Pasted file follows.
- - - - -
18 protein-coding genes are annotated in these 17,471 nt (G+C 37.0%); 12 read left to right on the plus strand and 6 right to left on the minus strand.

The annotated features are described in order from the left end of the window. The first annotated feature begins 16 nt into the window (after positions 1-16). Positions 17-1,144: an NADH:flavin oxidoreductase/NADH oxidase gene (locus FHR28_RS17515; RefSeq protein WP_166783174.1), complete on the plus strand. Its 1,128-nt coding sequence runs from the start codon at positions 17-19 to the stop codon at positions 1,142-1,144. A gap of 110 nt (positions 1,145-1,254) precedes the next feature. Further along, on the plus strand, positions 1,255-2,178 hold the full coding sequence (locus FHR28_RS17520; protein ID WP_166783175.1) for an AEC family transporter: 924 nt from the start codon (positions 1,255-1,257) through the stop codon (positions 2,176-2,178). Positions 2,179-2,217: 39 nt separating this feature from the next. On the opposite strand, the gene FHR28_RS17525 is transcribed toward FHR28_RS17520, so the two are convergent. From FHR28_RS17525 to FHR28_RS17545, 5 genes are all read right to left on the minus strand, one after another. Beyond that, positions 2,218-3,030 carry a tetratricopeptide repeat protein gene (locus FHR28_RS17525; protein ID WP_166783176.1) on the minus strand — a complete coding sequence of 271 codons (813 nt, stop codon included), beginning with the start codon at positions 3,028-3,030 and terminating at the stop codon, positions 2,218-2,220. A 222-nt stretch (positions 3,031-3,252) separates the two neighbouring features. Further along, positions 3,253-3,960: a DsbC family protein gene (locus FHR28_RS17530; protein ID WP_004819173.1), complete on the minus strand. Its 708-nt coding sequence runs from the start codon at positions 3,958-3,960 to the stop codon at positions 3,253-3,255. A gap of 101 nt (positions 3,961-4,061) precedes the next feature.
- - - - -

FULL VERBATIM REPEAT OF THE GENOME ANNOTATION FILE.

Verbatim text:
18 protein-coding genes are annotated in these 17,471 nt (G+C 37.0%); 12 read left to right on the plus strand and 6 right to left on the minus strand.

The annotated features are described in order from the left end of the window. The first annotated feature begins 16 nt into the window (after positions 1-16). Positions 17-1,144: an NADH:flavin oxidoreductase/NADH oxidase gene (locus FHR28_RS17515; RefSeq protein WP_166783174.1), complete on the plus strand. Its 1,128-nt coding sequence runs from the start codon at positions 17-19 to the stop codon at positions 1,142-1,144. A gap of 110 nt (positions 1,145-1,254) precedes the next feature. Further along, on the plus strand, positions 1,255-2,178 hold the full coding sequence (locus FHR28_RS17520; protein ID WP_166783175.1) for an AEC family transporter: 924 nt from the start codon (positions 1,255-1,257) through the stop codon (positions 2,176-2,178). Positions 2,179-2,217: 39 nt separating this feature from the next. On the opposite strand, the gene FHR28_RS17525 is transcribed toward FHR28_RS17520, so the two are convergent. From FHR28_RS17525 to FHR28_RS17545, 5 genes are all read right to left on the minus strand, one after another. Beyond that, positions 2,218-3,030 carry a tetratricopeptide repeat protein gene (locus FHR28_RS17525; protein ID WP_166783176.1) on the minus strand — a complete coding sequence of 271 codons (813 nt, stop codon included), beginning with the start codon at positions 3,028-3,030 and terminating at the stop codon, positions 2,218-2,220. A 222-nt stretch (positions 3,031-3,252) separates the two neighbouring features. Further along, positions 3,253-3,960: a DsbC family protein gene (locus FHR28_RS17530; protein ID WP_004819173.1), complete on the minus strand. Its 708-nt coding sequence runs from the start codon at positions 3,958-3,960 to the stop codon at positions 3,253-3,255. A gap of 101 nt (positions 3,961-4,061) precedes the next feature.